i had two huge days of driving on this trip, and this was the first. it was also the first day that karen and i had our first major understanding. (karen, for those of you who've never ridden with me and jerry, is the name given to the voice of my gps, while jerry is the name of my car. she is karen because she is a wild cougar who senses fear, and he is jerry because he completes me, and if you think naming your cars is retarded, don't apologize to me, apologize to your poor, underapreciated automobile.)
karen wanted me to stay on 80 through indiana, probably to avoid driving through chicago proper (or in order to see a cross burning-- ok, last klan joke, at least for this week), leading me back just in time to enter the $.80 thunderdome relay race that is 90 outside of chicago. nobody warned me about this. in fact, i'd say warning is one thing you don't associate with this particular stretch of road. or speed limits. or logic.
basically, the rules are thus: the speed limit is 55 (altho everyone is going a good 20 miles faster), there are tolls at seemingly random intervals (most are $.80, some are $1.20, all are really easy to get exact change for when trying your best not to get rear ended by some angry commuter who hates your guts for going a mere 70), and if you don't have easypass, which i don't, because tolls are nonexistent the west side of the mississip', you can only pay for said tolls in the far right lane. and if you're not in an suv, which i'm not, but surrounded by suvs, which i pretty much always am (or trucks, or busses, or doublewides en route to a new locale...it reminded me of high school, when all my friends were over 6 feet tall), sometimes you never see a single warning of the oncoming lane-pocolypse and have to jam out to the right lane in less than a jiff.
i saw signs saying you could pay your toll later online, but c'mon. if i did have internet at the best quality la quinta suites or wherever that night, would i remember the url for toll payment? and if i didn't, would i have to avoid chicago as a traffic fugitive? not that i'm ever going to drive that stretch again-- EVER-- but still. and have you ever accidentally driven through ez pass without an actual pass? i did on my way onto the ny state thruway once-- i had to pull over, get out of my car, and WALK to a booth for a card. across several lanes of traffic. there are certain places in this this world where you can't even imagine getting out of your car-- in a car wash, at safari adventure in the emu exhibit, on the streets of north tonawanda, new york-- and for me, toll booths is one of them. it was like going through the looking glass, and the very embarasing looking glass at that.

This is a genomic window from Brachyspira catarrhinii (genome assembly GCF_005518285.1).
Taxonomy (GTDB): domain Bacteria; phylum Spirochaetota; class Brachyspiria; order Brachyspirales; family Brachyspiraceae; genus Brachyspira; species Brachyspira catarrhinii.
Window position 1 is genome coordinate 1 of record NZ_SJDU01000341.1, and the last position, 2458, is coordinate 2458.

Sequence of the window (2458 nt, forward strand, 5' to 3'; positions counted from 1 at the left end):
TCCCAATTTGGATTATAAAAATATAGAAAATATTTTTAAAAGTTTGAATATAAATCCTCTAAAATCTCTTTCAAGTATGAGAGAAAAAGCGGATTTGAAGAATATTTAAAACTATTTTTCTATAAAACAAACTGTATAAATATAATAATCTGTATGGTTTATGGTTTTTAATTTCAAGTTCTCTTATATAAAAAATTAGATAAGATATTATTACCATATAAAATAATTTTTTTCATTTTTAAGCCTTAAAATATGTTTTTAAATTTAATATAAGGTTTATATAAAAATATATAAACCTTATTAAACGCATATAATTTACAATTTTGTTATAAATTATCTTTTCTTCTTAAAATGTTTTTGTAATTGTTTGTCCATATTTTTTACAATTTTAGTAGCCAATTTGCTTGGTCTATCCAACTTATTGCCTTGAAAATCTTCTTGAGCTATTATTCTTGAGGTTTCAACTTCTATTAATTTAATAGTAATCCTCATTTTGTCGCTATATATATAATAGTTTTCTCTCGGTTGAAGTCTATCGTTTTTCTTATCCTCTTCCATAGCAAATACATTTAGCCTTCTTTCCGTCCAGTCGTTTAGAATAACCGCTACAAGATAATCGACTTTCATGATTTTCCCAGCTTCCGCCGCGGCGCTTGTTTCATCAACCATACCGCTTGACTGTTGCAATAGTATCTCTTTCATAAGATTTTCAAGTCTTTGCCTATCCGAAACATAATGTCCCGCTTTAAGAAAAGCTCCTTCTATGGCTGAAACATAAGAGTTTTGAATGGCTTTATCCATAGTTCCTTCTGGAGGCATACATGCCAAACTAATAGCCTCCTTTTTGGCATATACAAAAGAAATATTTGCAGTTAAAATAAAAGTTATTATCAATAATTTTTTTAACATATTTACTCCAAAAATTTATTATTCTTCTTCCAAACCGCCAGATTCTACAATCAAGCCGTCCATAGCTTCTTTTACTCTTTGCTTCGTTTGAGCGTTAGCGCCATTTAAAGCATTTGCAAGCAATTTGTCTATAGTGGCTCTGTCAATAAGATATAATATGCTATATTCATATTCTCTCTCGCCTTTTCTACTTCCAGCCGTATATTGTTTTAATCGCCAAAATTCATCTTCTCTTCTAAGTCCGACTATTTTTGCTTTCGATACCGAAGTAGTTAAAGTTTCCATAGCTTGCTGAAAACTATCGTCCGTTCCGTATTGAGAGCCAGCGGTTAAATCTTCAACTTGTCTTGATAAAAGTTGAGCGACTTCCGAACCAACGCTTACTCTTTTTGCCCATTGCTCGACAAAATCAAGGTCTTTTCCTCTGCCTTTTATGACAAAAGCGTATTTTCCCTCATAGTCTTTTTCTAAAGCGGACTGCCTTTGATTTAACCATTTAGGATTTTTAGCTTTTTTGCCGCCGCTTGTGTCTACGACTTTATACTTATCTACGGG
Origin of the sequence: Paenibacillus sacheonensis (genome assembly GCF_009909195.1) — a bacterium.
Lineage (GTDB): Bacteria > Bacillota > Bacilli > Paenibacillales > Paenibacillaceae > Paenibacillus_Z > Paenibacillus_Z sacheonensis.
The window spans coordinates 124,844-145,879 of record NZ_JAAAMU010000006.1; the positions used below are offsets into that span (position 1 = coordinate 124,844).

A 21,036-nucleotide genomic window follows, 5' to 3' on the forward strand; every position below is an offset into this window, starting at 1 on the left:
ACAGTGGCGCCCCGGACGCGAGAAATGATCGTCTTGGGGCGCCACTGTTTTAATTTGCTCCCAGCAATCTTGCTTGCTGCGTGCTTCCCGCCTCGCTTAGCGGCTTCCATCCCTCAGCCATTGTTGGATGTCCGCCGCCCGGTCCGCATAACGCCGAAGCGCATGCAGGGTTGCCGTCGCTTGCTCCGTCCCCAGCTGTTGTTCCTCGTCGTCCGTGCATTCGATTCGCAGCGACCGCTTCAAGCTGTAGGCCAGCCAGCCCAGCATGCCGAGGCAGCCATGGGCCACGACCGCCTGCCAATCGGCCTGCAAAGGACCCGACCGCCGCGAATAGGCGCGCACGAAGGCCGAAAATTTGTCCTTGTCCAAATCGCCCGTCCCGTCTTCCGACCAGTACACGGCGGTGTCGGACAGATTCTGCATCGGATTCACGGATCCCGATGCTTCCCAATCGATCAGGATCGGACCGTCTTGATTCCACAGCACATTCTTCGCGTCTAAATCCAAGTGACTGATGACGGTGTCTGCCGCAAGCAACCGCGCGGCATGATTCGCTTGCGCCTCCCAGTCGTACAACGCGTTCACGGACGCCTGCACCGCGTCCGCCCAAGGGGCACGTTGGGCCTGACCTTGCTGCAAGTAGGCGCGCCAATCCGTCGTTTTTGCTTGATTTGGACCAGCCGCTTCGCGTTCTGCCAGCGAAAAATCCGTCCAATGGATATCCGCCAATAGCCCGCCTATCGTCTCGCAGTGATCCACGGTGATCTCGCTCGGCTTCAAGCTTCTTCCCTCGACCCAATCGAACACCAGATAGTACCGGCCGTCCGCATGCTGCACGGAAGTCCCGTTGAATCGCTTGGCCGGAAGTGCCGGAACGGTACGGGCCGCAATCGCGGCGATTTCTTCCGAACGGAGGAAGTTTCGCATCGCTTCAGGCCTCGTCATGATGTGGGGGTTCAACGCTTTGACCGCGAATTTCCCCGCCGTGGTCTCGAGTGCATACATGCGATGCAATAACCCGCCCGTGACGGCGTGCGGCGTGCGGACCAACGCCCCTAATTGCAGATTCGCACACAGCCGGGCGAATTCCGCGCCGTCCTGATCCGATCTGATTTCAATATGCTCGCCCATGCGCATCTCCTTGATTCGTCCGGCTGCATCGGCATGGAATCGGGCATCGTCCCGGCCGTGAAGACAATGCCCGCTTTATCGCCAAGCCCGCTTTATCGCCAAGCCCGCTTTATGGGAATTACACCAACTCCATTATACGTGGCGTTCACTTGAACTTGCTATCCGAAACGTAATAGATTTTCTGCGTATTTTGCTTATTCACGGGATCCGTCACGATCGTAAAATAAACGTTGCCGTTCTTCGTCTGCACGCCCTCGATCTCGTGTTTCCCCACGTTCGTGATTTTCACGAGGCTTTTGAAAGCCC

the only good thing about the chicago stretch of 90 is that instead of calling it a travel center/rest stop/fast food pagoda, they call it an "oasis." yes, a shimmering vision of overpriced gas, autoflush toilets, and sabarro. don't let it be a dream!
after that, wisconsin was sort of a blur, although i did appreciate passing at least three billboards that just said CHEESE. no brand, no variety, no context. just CHEESE. it would be like driving on 128 in boston and seeing billboards for "CHOWDER", or being on the BQE and seeing "BAGELS", or driving on 90 in eastern washington and seeing "METH" (more on that later). i also liked passing cornfields and actually being able to smell the corn. were i in new hampshire, and i'm quite aware that i'm not, this would be the time of year for fresh corn from the local farm stand, which means having to shuck on the back porch before dinner, and getting chided for not doing a good enough job with the silk, and retorting that if you want it done right, do it yourself, and then telling each other to go fuck ourselves, and then storming out. it's a magical time of year, really. sigh.